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    Hi Super Moderator,
    I have a basic problem... the o/p of the vtg follower gets level shifted to a negative value wrt '0'.. i dont know if i am able to express properly, but when I see on the oscilloscope, the center line around which the signal oscillates gets shifted down by few hundreds of mV...
    This causes the whole signal to be level shifted...

    I cant understand why is this happening!!!:(
    I have connected both, +Vcc and -Vss to the op-amp...
     
  9. beenthere

    Retired Moderator

    Apr 20, 2004
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    One guess about the level shift is some characteristic of the op amp. If it is leaky at the input, an offset voltage will follow. The op amp has no gain, so you may see the leakage as a DC level on the 30 M resistor (odd value). Any reason for R10 to be so large?

    What kind of op amp are you using?
     
  10. CrackJack

    Thread Starter Active Member

    Aug 7, 2009
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    Hi,
    Thanks for such an immediate response....

    I am using such a high value resistor to make sure all of the i/p(High i/p Impedance) is being supplied to the op-amp...

    A high i/p resistance connected to gnd will make sure that there is no leakage of the signal... I manually tested for this value.. Like it was purely a trial and error basis...

    I am using a LM 741 op-amp.. simple one..
     
  11. CrackJack

    Thread Starter Active Member

    Aug 7, 2009
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    hi,
    I tried connecting a pot to pins 1-5... and the vtg level shifted a bit...
    :)
    however... i would like to have a smooth waveform... the AM wave in the signal is still present... how can I remove that?? I tried using an envelope detector.. but could not get to decide the R and C values..

    i tried using a 47uF and 400Ω resistor...

    Am I going correctly?? Can Someone please help me?
     
  12. beenthere

    Retired Moderator

    Apr 20, 2004
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    Some of your problem originates with the 741 op amp. The design is 30 year sold and is pretty lame by modern standards. Other people have their favorites, but I tend to use OPA134/2134 op amps. Besides a much faster slew rate, you get 10^13th input impedance. A 741 has a 200K input impedance. Your 30 M resistor is doing no good with a 741.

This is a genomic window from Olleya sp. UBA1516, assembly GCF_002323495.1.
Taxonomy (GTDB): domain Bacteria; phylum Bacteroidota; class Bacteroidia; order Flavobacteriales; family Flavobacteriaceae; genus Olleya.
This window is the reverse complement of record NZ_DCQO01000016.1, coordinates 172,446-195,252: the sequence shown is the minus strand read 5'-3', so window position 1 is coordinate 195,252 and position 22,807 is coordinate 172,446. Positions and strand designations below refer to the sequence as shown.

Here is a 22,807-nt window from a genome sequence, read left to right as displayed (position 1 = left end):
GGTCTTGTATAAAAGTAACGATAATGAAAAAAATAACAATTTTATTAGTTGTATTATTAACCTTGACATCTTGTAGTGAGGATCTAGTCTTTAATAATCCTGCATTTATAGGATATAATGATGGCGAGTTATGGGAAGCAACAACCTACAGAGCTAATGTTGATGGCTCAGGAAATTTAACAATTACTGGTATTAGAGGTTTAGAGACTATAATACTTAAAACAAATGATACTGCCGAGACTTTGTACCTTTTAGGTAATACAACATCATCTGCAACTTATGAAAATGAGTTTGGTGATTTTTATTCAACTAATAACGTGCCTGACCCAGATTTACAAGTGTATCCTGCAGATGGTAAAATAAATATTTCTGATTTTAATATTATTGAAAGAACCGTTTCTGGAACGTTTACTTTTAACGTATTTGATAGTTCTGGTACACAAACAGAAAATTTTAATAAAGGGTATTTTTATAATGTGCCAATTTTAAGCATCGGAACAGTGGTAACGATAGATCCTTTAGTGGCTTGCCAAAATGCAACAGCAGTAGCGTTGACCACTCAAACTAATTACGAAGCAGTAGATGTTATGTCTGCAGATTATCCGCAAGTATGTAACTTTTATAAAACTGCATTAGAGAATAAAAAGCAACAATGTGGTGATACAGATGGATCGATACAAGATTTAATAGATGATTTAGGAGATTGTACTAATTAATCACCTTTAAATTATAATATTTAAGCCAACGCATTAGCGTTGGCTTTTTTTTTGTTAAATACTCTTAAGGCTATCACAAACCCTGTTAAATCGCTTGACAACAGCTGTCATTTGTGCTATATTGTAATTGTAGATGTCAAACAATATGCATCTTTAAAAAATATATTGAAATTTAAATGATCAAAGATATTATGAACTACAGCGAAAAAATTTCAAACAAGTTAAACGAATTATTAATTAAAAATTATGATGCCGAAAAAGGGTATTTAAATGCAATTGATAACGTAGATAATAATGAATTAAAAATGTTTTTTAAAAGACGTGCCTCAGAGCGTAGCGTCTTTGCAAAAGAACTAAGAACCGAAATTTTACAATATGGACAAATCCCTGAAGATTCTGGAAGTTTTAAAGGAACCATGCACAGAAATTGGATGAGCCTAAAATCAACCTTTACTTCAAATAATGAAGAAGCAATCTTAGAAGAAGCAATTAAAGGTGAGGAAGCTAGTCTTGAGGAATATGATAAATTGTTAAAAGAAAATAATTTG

What is the input signal source?
     
  13. CrackJack

    Thread Starter Active Member

    Aug 7, 2009
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    hi,
    Thanks again... the i/p is an aluminum foil... it acts as a pressure sensor... basically it picks up noise, and then whenever a pressure is applied on it, the amplitude of this noise increases, the frequency of the signal being 55-60Hz(yes, it picks up AC)... i want to detect this change in the pressure and then send it to a microcontroller ckt...
    I do not have OPA134/2134 OP-Amps.. what can I do to replace these op-amps, yet have the same functionality??
     
  14. beenthere

    Retired Moderator

    Apr 20, 2004
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    Rather than a low pass filter, think about a notch filter to eliminate the 60 Hz component - www.national.com/ms/LB/LB-5.pdf

    I order parts from Digi-Key or Mauser Electronics. Don't expect a local store to carry good op amps. For your application, any FET input op amp should be okay, even an old CA3140.

    You may be able to get results using the 741's, but don't try to help the input impedance - they just don't have much. Try placing your foil sensor under a box to see if the signal goes to zero.